Few knew Heyman's drive better than '62 Wildcats

rgreen@charlotteobserver.comAugust 29, 2012 

  • More information By the numbers Art Heyman, famous for his role in the 1961 brawl against UNC, took it out on Tar Heels in other ways, too. He has Duke’s second and fourth-highest scoring games in the series. Others numbers to know: 1 Duke rank in career scoring average (25.1 points) 2 Duke’s AP rank entering 1962-63 season, its highest to that point 3 Times selected All-American 4 Led Duke to its first Final Four in 1963 12 Duke rank in points scored (1,984), he left Duke No. 1. 21-18-10 Triple double against Virginia, Duke’s first in ACC play 24 Career-high rebounds, against UNC on his Senior Day, tied for third-highest at Duke, second-most in the series. 25 Jersey number, one of 13 Duke has retired 40 Career-high points, against UNC on his Senior Day, second-most by a Duke player in the series. Heyman also scored 36 against the Heels.

Lefty Driesell knows the history of ACC basketball as well as almost anyone and he knows Art Heyman’s place in the league’s long, colorful story.

“He was one of the best to ever play in the ACC,” Driesell, the former Maryland and Davidson coach, said Tuesday. “He was a heckuva player, a great competitor.”

Heyman was so good that he helped boost the Davidson program onto the national stage when Driesell was building it in the early 1960s.

Driesell offered Duke athletics director Eddie Cameron a $10,000 guarantee, virtually unheard of in 1962, to bring Heyman, Jeff Mullins and the second-ranked Blue Devils to face the Wildcats in the Charlotte Coliseum.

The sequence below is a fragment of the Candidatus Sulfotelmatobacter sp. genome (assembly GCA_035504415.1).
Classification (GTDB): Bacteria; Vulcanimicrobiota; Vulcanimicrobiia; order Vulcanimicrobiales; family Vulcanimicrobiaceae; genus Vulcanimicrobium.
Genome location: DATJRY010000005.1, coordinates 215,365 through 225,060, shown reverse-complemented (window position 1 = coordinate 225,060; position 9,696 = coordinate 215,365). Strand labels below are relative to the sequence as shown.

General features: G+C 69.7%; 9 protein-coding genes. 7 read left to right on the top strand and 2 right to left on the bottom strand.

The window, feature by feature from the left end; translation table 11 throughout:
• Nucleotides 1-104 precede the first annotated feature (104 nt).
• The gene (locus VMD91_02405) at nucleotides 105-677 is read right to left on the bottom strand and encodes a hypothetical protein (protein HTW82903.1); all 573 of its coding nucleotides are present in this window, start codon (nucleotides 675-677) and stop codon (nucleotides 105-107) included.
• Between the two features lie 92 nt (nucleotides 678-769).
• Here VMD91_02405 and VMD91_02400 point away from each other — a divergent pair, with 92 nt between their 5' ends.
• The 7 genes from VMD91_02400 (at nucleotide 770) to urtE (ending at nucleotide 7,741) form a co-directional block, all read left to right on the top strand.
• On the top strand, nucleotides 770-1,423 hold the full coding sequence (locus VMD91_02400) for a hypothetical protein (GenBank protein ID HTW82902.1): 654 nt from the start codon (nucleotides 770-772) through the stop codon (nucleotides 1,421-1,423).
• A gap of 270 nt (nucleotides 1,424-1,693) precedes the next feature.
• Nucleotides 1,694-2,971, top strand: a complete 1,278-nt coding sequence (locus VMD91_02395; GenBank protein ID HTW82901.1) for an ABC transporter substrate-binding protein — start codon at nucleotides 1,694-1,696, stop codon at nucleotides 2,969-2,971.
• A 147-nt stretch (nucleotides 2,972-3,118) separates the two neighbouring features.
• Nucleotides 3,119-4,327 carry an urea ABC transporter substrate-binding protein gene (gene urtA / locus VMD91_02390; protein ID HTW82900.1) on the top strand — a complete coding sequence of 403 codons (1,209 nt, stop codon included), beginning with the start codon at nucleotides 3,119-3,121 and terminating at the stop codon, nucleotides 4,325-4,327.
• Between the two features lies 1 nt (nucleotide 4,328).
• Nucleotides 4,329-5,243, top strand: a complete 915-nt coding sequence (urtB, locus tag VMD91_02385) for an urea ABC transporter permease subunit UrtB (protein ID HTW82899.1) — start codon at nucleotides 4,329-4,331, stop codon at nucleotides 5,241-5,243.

“People didn’t give guarantees back then, but I told Eddie Cameron we’d sell the place out,” Driesell said. “He could take $10,000 or half the gate.”

Davidson upset the second-ranked Blue Devils in the Coliseum and two years later, the Wildcats were Sports Illustrated’s preseason No. 1 team in the country.

In the closing seconds of Davidson’s 72-69 victory over the Blue Devils, Duke trailed by one point and Heyman brought the ball up court. Davidson’s Barry Teague stole the ball from Heyman, sealing the victory. Driesell remembers Heyman grabbing his wrist, claiming to have been fouled on the decisive play.

“It was a great win for our program,” Driesell said.

Mullins said Heyman’s determination and competitiveness were best displayed in his exceptional rebounding ability.

“I’ve always said that next to Elgin Baylor, Art was the best 6-5 offensive rebounder I’ve played with or against,” Mullins said. “He had a knack and a hunger for the ball. When it went up on the glass, he thought it belonged to him.”

Mullins said Heyman’s intensity was such that when the Blue Devils went through pre-game introductions, each player ran out on the court, then back into a team huddle at the bench.

“Nobody wanted to put their hand near Art’s, he was so intense,” Mullins said. “He broke (coach) Vic Bubas’s thumb once in the huddle. He reached in and grabbed something and it was Vic’s thumb.”

What Heyman lacked in physical skill, Mullins said, was offset by his toughness, which came to define him as a college player.

“He never looked like a basketball player, but when you put the ball in his hands he knew what to do,” Mullins said.

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